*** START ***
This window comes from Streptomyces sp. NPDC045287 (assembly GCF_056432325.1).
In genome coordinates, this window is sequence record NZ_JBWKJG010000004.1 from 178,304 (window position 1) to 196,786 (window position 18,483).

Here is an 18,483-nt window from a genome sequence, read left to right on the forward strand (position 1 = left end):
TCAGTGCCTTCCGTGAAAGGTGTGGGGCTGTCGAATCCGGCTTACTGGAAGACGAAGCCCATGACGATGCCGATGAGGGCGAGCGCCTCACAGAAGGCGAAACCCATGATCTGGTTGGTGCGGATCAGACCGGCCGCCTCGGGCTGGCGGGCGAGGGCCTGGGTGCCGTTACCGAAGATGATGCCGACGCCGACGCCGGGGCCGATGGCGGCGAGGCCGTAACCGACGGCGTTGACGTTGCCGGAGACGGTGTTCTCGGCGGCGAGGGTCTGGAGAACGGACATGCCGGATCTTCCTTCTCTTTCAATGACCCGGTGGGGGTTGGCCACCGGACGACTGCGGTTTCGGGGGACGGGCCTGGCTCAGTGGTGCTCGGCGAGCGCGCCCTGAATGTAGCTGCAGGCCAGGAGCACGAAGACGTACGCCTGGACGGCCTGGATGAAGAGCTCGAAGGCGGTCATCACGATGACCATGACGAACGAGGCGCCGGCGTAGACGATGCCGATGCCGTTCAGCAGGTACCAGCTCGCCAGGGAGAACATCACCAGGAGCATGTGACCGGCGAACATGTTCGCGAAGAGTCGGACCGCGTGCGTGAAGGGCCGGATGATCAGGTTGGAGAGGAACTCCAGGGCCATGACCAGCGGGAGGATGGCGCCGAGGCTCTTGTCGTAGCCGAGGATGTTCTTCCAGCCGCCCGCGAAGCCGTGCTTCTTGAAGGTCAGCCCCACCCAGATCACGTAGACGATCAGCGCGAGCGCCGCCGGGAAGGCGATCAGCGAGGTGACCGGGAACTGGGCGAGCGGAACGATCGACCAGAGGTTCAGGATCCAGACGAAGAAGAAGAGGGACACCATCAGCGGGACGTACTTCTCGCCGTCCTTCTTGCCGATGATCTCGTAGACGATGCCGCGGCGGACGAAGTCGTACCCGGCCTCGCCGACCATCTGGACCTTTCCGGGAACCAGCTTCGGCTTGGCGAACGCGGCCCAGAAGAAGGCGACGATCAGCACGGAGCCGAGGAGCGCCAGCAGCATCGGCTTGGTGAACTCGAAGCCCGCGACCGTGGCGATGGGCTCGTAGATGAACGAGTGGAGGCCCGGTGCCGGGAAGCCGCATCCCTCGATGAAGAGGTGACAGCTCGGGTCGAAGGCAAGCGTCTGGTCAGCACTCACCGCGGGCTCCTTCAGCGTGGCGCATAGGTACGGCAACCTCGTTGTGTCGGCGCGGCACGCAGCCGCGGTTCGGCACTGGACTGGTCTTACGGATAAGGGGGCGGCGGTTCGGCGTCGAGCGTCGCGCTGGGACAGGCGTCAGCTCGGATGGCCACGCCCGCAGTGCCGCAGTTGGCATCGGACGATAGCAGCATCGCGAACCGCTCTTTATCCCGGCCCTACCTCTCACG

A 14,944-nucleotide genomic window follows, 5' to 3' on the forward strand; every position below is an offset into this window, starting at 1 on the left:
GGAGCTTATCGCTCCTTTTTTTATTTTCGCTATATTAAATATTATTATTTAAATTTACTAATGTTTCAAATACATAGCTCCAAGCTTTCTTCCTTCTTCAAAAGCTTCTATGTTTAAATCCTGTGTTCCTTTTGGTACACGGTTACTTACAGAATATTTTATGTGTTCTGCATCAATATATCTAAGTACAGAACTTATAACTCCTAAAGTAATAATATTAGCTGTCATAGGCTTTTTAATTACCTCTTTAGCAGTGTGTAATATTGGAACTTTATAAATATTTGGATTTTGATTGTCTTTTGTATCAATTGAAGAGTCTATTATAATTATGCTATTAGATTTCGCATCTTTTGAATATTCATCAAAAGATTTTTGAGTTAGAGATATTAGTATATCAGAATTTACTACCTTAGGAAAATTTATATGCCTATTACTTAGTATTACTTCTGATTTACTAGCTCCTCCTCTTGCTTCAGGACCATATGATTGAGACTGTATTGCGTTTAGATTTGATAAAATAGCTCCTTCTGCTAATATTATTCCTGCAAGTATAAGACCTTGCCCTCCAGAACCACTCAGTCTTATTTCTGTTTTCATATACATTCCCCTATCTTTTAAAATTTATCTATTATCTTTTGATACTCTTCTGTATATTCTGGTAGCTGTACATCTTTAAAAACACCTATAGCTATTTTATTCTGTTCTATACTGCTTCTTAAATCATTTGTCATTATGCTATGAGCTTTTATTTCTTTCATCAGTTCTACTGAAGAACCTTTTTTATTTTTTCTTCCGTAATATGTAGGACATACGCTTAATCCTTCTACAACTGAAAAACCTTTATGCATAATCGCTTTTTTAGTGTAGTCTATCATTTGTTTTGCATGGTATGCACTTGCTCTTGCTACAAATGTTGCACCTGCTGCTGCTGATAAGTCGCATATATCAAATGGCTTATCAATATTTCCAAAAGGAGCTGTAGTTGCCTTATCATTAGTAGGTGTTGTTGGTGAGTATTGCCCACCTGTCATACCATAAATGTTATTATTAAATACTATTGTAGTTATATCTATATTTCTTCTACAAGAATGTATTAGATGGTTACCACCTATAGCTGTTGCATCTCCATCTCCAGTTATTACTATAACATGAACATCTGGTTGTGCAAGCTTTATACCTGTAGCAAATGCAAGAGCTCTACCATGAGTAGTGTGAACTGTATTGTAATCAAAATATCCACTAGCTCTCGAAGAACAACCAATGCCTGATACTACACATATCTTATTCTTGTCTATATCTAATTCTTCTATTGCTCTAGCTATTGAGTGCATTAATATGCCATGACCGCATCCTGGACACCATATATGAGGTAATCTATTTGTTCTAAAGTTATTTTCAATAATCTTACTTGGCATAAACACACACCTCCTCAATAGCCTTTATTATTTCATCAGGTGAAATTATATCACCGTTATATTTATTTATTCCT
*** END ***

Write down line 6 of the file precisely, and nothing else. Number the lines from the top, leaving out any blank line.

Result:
GGAGCTTATCGCTCCTTTTTTTATTTTCGCTATATTAAATATTATTATTTAAATTTACTAATGTTTCAAATACATAGCTCCAAGCTTTCTTCCTTCTTCAAAAGCTTCTATGTTTAAATCCTGTGTTCCTTTTGGTACACGGTTACTTACAGAATATTTTATGTGTTCTGCATCAATATATCTAAGTACAGAACTTATAACTCCTAAAGTAATAATATTAGCTGTCATAGGCTTTTTAATTACCTCTTTAGCAGTGTGTAATATTGGAACTTTATAAATATTTGGATTTTGATTGTCTTTTGTATCAATTGAAGAGTCTATTATAATTATGCTATTAGATTTCGCATCTTTTGAATATTCATCAAAAGATTTTTGAGTTAGAGATATTAGTATATCAGAATTTACTACCTTAGGAAAATTTATATGCCTATTACTTAGTATTACTTCTGATTTACTAGCTCCTCCTCTTGCTTCAGGACCATATGATTGAGACTGTATTGCGTTTAGATTTGATAAAATAGCTCCTTCTGCTAATATTATTCCTGCAAGTATAAGACCTTGCCCTCCAGAACCACTCAGTCTTATTTCTGTTTTCATATACATTCCCCTATCTTTTAAAATTTATCTATTATCTTTTGATACTCTTCTGTATATTCTGGTAGCTGTACATCTTTAAAAACACCTATAGCTATTTTATTCTGTTCTATACTGCTTCTTAAATCATTTGTCATTATGCTATGAGCTTTTATTTCTTTCATCAGTTCTACTGAAGAACCTTTTTTATTTTTTCTTCCGTAATATGTAGGACATACGCTTAATCCTTCTACAACTGAAAAACCTTTATGCATAATCGCTTTTTTAGTGTAGTCTATCATTTGTTTTGCATGGTATGCACTTGCTCTTGCTACAAATGTTGCACCTGCTGCTGCTGATAAGTCGCATATATCAAATGGCTTATCAATATTTCCAAAAGGAGCTGTAGTTGCCTTATCATTAGTAGGTGTTGTTGGTGAGTATTGCCCACCTGTCATACCATAAATGTTATTATTAAATACTATTGTAGTTATATCTATATTTCTTCTACAAGAATGTATTAGATGGTTACCACCTATAGCTGTTGCATCTCCATCTCCAGTTATTACTATAACATGAACATCTGGTTGTGCAAGCTTTATACCTGTAGCAAATGCAAGAGCTCTACCATGAGTAGTGTGAACTGTATTGTAATCAAAATATCCACTAGCTCTCGAAGAACAACCAATGCCTGATACTACACATATCTTATTCTTGTCTATATCTAATTCTTCTATTGCTCTAGCTATTGAGTGCATTAATATGCCATGACCGCATCCTGGACACCATATATGAGGTAATCTATTTGTTCTAAAGTTATTTTCAATAATCTTACTTGGCATAAACACACACCTCCTCAATAGCCTTTATTATTTCATCAGGTGAAATTATATCACCGTTATATTTATTTATTCCT